About this board
About giving feedback
Update: (15 July 2019) We’ve launched the new PDF renderer. We’re looking at feedback, but haven't so far seen any significant issues. We might incorporate some suggestions, but want to note that this is not an ongoing project with continuous development. In other words, now that it's deployed and proven to work, the new renderer is entering maintenance mode. This page won’t be abandoned, but it could take a while before anyone reacts, simply because everyone's got so much else to do.
In terms of books, we've left it in the hands of volunteer developers and PediaPress. We'll be glad to reach out to them with questions, but we're not planning any involvement in terms of the technical implementation.
If Wiki authors that want to create tailored Open Educational Resources especially generate from Wikiversity or Wikipedia can be very helpful as learning resource (see https://pandoc.org/try ) how the cross-compilation works. Client-side conversion based on wtf_wikipedia.js
So this appears to be about an alternative way for a client to import and convert raw wikitext from individual articles, that is wholly unrelated to the PDF export service and, as far as I can tell, from markdown as well. Steelpillow (talk) 09:43, 28 February 2018 (UTC)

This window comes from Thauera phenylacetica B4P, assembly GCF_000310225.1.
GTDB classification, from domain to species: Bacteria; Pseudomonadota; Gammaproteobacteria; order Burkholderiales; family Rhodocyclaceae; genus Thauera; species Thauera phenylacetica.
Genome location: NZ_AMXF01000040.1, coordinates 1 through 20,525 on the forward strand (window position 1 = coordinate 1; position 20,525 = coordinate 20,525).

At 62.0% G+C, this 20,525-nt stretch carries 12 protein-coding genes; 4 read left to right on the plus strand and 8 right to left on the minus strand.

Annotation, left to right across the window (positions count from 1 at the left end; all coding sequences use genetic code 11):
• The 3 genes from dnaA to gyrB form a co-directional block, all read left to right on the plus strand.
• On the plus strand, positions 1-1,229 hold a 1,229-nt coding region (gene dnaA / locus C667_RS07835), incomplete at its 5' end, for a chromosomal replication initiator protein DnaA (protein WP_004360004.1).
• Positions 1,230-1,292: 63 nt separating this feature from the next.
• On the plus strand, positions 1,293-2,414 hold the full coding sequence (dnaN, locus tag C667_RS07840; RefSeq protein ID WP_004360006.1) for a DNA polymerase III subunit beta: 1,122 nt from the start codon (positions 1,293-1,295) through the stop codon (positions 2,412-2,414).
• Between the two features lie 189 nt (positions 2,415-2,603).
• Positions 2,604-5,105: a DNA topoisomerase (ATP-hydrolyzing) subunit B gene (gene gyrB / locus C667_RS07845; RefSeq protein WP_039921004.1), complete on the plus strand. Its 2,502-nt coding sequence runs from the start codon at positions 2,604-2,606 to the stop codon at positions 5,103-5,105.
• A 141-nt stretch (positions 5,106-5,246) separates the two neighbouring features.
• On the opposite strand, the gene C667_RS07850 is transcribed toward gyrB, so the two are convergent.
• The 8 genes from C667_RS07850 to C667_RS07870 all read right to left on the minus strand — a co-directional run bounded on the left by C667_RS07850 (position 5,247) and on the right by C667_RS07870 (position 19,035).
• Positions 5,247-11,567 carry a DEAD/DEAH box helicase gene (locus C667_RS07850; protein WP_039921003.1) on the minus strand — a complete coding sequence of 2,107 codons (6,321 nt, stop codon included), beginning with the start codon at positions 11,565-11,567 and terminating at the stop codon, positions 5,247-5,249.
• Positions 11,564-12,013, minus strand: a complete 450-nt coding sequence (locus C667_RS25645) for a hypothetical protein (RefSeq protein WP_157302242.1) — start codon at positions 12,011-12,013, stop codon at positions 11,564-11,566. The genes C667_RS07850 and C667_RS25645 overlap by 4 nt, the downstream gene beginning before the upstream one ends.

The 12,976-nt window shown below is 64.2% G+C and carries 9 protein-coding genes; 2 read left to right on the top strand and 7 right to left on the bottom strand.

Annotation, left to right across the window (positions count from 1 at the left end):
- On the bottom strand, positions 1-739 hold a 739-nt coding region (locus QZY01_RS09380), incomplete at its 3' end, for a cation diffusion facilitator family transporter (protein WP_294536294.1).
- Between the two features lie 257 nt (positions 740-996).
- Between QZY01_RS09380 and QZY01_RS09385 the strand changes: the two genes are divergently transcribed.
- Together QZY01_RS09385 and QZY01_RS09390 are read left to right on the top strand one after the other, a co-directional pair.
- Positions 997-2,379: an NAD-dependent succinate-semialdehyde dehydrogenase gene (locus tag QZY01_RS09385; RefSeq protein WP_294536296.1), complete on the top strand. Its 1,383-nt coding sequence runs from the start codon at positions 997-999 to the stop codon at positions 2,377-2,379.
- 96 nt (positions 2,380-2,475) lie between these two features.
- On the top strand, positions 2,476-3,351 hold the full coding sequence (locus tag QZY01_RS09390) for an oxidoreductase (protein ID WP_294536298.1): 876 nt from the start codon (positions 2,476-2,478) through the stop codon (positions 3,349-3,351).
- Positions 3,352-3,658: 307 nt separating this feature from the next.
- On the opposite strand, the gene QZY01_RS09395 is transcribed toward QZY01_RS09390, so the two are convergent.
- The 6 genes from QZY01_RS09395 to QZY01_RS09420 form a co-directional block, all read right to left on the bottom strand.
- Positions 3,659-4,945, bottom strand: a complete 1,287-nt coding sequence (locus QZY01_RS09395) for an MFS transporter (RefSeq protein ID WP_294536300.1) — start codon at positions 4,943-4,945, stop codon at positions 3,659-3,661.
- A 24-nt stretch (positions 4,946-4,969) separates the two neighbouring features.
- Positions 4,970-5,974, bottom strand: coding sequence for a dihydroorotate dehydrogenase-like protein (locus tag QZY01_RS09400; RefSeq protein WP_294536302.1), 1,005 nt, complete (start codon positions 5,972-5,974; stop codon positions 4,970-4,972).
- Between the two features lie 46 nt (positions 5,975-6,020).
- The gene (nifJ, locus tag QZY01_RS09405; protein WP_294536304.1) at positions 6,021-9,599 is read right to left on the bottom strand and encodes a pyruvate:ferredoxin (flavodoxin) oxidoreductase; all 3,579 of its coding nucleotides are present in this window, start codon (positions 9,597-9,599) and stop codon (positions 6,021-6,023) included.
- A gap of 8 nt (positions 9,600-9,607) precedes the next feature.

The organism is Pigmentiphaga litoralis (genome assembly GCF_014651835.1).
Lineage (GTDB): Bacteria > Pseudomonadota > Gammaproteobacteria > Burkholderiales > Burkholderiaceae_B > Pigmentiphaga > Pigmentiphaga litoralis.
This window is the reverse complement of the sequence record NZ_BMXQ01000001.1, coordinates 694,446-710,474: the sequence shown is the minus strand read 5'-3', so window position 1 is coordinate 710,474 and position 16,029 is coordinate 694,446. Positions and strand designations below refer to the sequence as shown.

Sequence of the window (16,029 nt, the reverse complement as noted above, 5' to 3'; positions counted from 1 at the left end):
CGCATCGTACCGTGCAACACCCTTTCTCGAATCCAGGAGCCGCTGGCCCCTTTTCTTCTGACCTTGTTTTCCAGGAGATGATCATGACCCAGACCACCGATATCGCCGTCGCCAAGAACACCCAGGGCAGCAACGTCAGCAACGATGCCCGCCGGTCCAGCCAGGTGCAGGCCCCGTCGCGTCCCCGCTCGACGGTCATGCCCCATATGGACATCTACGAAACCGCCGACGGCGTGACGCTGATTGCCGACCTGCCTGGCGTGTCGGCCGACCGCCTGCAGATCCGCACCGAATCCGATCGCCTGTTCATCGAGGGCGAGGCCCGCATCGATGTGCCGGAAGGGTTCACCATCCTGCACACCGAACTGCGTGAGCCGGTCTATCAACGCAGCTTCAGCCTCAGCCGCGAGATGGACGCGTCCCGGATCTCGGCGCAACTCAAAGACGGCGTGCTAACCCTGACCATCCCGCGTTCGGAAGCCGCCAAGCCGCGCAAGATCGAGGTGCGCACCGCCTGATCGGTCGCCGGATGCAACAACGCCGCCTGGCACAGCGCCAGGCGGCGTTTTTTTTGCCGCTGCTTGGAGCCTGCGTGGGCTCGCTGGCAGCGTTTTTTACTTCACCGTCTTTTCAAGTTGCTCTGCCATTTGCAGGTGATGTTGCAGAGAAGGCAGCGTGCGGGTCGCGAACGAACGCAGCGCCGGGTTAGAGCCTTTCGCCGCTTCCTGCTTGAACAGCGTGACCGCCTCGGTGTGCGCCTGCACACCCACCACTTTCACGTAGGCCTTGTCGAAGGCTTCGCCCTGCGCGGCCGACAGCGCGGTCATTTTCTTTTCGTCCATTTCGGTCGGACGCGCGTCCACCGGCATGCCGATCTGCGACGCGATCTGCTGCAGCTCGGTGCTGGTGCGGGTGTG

It just shows an option to create the PDF on the client side due to problems of PDF generation on the server side. Of course this work around enables the export of even more formats. If that is not appropriate as recommendation in this discussion, excuse me for being off track.
With Wiki2Reveal there is a rapid prototype for converting the wiki markdown on the client side. See an example:
If you want to create PDF on the client side, you can read the wiki markdown and start converting in the browser as runtime environment with existing libraries like https://github.com/MrRio/jsPDF This reduces the load on the server, because just the wiki markdown and the embedded media must be transfered to the client. The server side implementation is available on wmlabs by Dirk Hünniger http://mediawiki2latex.wmflabs.org/ that generates the PDF on the server and delivers the generated PDF to the user. Wiki markdown is converted in LaTeX (that can be done even in the browser) Costly in terms of performance is LaTeX conversion into the PDF. So why not allow the user to perform the final step - if he/she really wants to have a PDF document and the online-wikibook is not possible due to constraints of internet availability in remote areas and e.g. humantarian organisation want to create a tailored WikiBook for capacity building and need to deploy that offline (see tailored WikiBooks for Risk Mitigation) best regards and many thanks for discussing this topic and allowing offline use of Wikipedia and Wikiversity content under CC-BY-SA 3.0 license.
The benefits to PediaPress of Going Open Source
@Ckepper asked about the potential benefits of PediaPress going open source with this project in this thread. I wanted to give them some good takeaways to bring back to their company as it relates to this specific project.